From 3,500 feet, in a 3-seat prop plane, I got a remarkable view of our town.
I marveled at the amount of water. The compactness of downtown and Saugatuck. And the many, many trees that provided a canopy, nearly everywhere.
In 1934, a statewide project photographed every square inch of the state.
The images are housed at the University of Connecticut. They’re fascinating.
Fred Cantor found this shot of Westport:
Click on or hover over to enlarge.
Amonghe surprises, he writes, are “how many houses there were by that point in the Compo Beach neighborhood (bottom center of the photo), and the fairly large number of houses in the Compo Hill/Old Mill Beach neighborhood (just above it).
“I imagine most of these were probably not winterized, but still…”
However, Fred adds, “I expected to see more homes directly on South Compo Road, leading from the train tracks to the beach.”
Also of note: The crooked intersection of South Compo, Bridge Street and Greens Farms Road (just above the railroad tracks). It looked a bit different, before I-95 was built 2 decades later.
What do you notice? Click “Comments” below to share your observations.
(Friday Flashback is a weekly feature on “06880.” Please click here to support it — and this entire hyper-local blog. Thank you!)
Former 1st Selectman Jim Marpe moderated the discussion. Asked about affordable housing, the Democratic incumbent said that local communities need to take the lead.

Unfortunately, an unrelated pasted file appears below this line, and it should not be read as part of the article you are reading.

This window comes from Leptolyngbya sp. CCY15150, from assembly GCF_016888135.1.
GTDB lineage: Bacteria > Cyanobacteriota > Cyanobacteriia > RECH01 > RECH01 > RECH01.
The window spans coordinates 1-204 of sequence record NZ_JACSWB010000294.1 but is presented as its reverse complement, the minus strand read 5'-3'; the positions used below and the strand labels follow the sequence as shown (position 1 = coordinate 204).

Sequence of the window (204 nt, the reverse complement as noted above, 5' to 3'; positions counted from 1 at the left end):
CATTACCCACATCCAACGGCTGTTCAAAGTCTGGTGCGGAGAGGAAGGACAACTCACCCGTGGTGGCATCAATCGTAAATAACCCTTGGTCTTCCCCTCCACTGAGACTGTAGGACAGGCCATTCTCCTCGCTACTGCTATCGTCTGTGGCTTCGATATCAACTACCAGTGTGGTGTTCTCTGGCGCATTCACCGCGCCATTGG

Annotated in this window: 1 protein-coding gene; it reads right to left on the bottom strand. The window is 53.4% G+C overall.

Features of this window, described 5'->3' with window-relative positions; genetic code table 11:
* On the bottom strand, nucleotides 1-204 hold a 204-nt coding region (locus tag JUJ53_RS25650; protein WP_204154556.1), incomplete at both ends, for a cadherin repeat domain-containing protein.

Traffic is a problem in the state, Lamont said — and entrance/exit ramps on highways are the source of the greatest congestion. He also noted that train bridges were not build for high-speed rail traffic, and cause slowdowns.
With unemployment very low in Connecticut, Lamont said there is a job for everyone who wants one. Though recession headwinds are ahead, he said, the state is in good shape.
The governor also noted that Connecticut has the largest unfunded pension debt in the country. However, he said, his administration has reduced interest debt, saving $400 million in interest payments.
Lamont also recalled that he met his wife Annie in Westport. (Reporting by Dave Matlow)
Governor Ned Lamont and former 1st Selectman Jim Marpe, at yesterday’s Y’s Men event at the Westport Library. (Photo/Dave Matlow)
Dozens of rescue vehicles — helicopters, tanks, ambulances, you name it — converged on Sherwood Island State Park yesterday.
Fortunately, it was just a drill.
Local and regional authorities and incident management teams shared knowledge, and demonstrated technology for Connecticut politicians and other services. The event was organized by the state Division of Emergency Management and Homeland Security, for the 14-town area.
!st Selectwoman Jen Tooker and Deputy Fire Chief Nick Marsan represented Westport.
Among the activities:
This bomb squad robot has X-ray vision, and can shoot projectiles.
Pumpkin spice lattes and muffins have been here since around Independence Day.
Now it’s time for “Fall Pumpkin Centerpieces.”
That’s the title of a session at Wakeman Town Farm (October 4, 6:30 p.m.). Chryse Terrill will instruct attendees on how to create a fall harvest centerpiece inside a pumpkin. Some materials will be harvested from WTF’s gardens.
Of course, everyone can take home their work of art. Click here to register.
Former Westporter Ellen Wisser died Friday in Norwalk. She was 92.